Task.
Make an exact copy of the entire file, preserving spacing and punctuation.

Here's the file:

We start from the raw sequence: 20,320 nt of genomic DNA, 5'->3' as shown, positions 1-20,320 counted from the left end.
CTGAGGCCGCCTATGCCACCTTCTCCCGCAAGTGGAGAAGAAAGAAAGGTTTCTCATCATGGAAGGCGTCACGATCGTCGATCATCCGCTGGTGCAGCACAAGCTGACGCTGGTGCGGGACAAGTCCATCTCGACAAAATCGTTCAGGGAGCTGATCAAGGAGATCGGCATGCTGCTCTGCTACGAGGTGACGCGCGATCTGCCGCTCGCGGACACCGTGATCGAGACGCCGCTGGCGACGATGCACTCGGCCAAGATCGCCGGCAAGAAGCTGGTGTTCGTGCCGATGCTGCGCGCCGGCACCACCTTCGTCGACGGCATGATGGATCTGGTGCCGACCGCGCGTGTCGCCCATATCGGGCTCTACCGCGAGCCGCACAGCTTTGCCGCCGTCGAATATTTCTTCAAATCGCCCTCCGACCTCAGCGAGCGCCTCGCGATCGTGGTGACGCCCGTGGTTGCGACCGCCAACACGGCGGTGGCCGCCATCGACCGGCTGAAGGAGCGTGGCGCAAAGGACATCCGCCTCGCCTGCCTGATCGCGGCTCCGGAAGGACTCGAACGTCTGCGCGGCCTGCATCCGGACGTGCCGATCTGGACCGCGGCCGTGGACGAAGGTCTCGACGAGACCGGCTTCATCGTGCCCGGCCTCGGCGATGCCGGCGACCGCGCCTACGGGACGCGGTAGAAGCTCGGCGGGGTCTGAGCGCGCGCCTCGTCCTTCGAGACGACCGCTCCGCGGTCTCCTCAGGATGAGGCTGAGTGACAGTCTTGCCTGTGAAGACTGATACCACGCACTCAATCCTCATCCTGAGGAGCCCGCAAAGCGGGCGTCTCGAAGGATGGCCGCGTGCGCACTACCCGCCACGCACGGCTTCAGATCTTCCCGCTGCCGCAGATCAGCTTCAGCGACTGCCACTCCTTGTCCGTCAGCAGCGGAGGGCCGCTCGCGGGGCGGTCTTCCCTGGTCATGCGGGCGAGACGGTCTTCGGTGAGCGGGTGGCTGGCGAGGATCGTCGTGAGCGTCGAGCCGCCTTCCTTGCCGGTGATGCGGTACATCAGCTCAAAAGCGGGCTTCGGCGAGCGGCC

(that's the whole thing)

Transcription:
We start from the raw sequence: 20,320 nt of genomic DNA, 5'->3' as shown, positions 1-20,320 counted from the left end.
CTGAGGCCGCCTATGCCACCTTCTCCCGCAAGTGGAGAAGAAAGAAAGGTTTCTCATCATGGAAGGCGTCACGATCGTCGATCATCCGCTGGTGCAGCACAAGCTGACGCTGGTGCGGGACAAGTCCATCTCGACAAAATCGTTCAGGGAGCTGATCAAGGAGATCGGCATGCTGCTCTGCTACGAGGTGACGCGCGATCTGCCGCTCGCGGACACCGTGATCGAGACGCCGCTGGCGACGATGCACTCGGCCAAGATCGCCGGCAAGAAGCTGGTGTTCGTGCCGATGCTGCGCGCCGGCACCACCTTCGTCGACGGCATGATGGATCTGGTGCCGACCGCGCGTGTCGCCCATATCGGGCTCTACCGCGAGCCGCACAGCTTTGCCGCCGTCGAATATTTCTTCAAATCGCCCTCCGACCTCAGCGAGCGCCTCGCGATCGTGGTGACGCCCGTGGTTGCGACCGCCAACACGGCGGTGGCCGCCATCGACCGGCTGAAGGAGCGTGGCGCAAAGGACATCCGCCTCGCCTGCCTGATCGCGGCTCCGGAAGGACTCGAACGTCTGCGCGGCCTGCATCCGGACGTGCCGATCTGGACCGCGGCCGTGGACGAAGGTCTCGACGAGACCGGCTTCATCGTGCCCGGCCTCGGCGATGCCGGCGACCGCGCCTACGGGACGCGGTAGAAGCTCGGCGGGGTCTGAGCGCGCGCCTCGTCCTTCGAGACGACCGCTCCGCGGTCTCCTCAGGATGAGGCTGAGTGACAGTCTTGCCTGTGAAGACTGATACCACGCACTCAATCCTCATCCTGAGGAGCCCGCAAAGCGGGCGTCTCGAAGGATGGCCGCGTGCGCACTACCCGCCACGCACGGCTTCAGATCTTCCCGCTGCCGCAGATCAGCTTCAGCGACTGCCACTCCTTGTCCGTCAGCAGCGGAGGGCCGCTCGCGGGGCGGTCTTCCCTGGTCATGCGGGCGAGACGGTCTTCGGTGAGCGGGTGGCTGGCGAGGATCGTCGTGAGCGTCGAGCCGCCTTCCTTGCCGGTGATGCGGTACATCAGCTCAAAAGCGGGCTTCGGCGAGCGGCC